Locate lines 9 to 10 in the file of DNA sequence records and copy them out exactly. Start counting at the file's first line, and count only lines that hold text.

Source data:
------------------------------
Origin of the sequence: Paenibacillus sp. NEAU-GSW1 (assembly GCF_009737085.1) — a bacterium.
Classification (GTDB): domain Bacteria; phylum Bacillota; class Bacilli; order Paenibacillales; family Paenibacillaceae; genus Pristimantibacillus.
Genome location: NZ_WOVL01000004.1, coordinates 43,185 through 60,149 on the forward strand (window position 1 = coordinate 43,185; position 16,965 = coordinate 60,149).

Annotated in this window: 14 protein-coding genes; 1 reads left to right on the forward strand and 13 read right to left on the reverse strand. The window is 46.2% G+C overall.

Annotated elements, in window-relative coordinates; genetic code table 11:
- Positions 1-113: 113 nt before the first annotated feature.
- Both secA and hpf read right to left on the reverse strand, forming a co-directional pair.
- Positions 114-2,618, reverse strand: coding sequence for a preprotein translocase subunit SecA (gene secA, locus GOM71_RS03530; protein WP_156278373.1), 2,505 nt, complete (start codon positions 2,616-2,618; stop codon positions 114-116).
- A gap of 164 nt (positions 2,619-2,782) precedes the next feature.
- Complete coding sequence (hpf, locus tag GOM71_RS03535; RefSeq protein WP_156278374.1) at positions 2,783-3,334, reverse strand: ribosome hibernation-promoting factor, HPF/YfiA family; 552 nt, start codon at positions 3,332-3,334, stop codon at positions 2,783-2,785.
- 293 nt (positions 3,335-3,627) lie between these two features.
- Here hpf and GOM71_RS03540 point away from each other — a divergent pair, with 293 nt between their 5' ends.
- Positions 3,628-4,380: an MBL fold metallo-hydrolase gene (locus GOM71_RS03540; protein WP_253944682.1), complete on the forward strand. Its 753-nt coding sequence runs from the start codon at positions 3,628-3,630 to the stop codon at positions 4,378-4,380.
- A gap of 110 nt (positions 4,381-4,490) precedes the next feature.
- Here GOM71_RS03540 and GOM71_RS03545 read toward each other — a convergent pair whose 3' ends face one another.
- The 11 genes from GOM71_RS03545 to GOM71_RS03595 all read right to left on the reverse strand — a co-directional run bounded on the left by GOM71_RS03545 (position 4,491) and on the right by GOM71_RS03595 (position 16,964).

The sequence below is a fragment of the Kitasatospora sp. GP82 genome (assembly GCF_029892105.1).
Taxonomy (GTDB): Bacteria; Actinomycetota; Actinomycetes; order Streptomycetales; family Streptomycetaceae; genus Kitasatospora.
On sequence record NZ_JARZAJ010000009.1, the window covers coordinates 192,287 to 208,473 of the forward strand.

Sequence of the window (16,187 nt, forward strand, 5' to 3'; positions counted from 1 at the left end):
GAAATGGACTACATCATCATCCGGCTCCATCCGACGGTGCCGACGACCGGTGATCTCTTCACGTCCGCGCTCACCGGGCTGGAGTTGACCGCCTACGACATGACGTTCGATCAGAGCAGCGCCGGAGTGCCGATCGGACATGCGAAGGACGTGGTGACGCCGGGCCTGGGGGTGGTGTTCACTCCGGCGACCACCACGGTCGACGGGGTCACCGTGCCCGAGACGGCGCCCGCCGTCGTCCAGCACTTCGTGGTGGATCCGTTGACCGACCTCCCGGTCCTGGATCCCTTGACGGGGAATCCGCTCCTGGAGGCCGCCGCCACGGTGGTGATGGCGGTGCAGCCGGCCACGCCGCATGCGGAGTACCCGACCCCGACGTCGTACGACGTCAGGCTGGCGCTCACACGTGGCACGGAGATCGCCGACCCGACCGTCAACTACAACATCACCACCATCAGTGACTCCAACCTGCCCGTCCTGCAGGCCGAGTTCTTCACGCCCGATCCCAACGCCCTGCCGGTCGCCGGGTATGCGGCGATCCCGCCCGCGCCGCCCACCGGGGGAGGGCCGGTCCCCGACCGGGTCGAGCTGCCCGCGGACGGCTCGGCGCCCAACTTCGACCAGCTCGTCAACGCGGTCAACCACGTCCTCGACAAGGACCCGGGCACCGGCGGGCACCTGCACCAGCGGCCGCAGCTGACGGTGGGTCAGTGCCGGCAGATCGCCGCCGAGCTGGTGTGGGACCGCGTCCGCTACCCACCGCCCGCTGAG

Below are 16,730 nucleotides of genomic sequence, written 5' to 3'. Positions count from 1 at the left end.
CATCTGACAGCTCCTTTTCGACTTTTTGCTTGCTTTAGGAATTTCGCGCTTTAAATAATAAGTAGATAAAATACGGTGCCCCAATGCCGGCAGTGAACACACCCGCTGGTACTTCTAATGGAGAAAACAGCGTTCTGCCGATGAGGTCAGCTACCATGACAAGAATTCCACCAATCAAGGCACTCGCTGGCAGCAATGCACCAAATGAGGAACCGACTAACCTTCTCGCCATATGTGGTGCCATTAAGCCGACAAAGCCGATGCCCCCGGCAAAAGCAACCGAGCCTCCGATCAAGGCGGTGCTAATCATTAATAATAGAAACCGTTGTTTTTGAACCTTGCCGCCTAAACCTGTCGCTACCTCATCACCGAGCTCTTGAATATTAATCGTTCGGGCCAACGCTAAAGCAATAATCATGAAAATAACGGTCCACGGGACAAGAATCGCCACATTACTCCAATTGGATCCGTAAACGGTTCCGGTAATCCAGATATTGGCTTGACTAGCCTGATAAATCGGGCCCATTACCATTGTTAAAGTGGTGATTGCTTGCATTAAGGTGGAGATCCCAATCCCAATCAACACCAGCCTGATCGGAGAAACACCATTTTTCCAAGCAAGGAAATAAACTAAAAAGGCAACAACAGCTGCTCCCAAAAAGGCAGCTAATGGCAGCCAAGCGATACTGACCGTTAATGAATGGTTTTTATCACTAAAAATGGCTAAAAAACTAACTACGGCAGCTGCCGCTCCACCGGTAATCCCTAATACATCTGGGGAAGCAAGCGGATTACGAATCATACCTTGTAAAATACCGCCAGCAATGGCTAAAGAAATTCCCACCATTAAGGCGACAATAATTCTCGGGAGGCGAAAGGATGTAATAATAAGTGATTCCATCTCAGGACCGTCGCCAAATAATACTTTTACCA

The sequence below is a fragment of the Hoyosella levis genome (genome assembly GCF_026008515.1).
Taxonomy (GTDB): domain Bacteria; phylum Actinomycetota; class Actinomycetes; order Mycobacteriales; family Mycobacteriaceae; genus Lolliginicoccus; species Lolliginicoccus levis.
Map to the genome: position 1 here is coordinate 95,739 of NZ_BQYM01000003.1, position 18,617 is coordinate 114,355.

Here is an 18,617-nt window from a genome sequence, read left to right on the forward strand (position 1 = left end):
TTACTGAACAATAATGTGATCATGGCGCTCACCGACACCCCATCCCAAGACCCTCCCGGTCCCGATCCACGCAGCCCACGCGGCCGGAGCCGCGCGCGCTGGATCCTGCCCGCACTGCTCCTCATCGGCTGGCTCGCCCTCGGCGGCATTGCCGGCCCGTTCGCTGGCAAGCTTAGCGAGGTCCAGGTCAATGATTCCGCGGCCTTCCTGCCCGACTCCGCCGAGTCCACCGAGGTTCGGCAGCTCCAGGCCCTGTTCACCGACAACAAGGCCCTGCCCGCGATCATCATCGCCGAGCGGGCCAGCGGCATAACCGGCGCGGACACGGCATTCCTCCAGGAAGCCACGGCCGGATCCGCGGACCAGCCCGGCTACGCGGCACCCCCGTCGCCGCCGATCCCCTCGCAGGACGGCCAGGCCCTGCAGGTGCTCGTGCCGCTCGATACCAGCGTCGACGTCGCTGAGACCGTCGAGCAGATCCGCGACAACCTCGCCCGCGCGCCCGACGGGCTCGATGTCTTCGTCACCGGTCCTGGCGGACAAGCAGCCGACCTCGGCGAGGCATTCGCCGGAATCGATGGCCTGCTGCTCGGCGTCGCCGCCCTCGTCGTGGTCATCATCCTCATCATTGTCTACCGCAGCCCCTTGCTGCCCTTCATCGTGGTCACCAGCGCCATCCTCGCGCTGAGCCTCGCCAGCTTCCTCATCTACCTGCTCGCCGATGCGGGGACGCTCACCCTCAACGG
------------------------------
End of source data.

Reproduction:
- A gap of 164 nt (positions 2,619-2,782) precedes the next feature.
- Complete coding sequence (hpf, locus tag GOM71_RS03535; RefSeq protein WP_156278374.1) at positions 2,783-3,334, reverse strand: ribosome hibernation-promoting factor, HPF/YfiA family; 552 nt, start codon at positions 3,332-3,334, stop codon at positions 2,783-2,785.